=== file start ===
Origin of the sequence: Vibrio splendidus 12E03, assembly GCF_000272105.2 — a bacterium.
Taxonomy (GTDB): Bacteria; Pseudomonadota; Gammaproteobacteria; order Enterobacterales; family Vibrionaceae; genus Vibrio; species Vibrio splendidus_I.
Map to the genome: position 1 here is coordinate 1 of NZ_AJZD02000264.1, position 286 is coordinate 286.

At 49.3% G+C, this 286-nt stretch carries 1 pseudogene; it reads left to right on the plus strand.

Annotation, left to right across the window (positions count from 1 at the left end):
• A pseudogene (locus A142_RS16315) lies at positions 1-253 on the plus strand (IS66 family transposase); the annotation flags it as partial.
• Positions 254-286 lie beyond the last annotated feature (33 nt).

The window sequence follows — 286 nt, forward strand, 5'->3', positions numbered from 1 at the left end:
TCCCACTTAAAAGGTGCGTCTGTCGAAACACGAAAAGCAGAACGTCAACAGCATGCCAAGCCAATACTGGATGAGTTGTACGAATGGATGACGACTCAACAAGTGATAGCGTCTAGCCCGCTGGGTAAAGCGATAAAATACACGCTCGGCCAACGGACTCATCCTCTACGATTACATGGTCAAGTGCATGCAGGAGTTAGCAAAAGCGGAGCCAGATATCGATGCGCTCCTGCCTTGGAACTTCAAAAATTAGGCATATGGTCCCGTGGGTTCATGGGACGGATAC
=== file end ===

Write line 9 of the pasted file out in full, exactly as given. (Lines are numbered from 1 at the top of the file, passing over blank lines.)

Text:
TCCCACTTAAAAGGTGCGTCTGTCGAAACACGAAAAGCAGAACGTCAACAGCATGCCAAGCCAATACTGGATGAGTTGTACGAATGGATGACGACTCAACAAGTGATAGCGTCTAGCCCGCTGGGTAAAGCGATAAAATACACGCTCGGCCAACGGACTCATCCTCTACGATTACATGGTCAAGTGCATGCAGGAGTTAGCAAAAGCGGAGCCAGATATCGATGCGCTCCTGCCTTGGAACTTCAAAAATTAGGCATATGGTCCCGTGGGTTCATGGGACGGATAC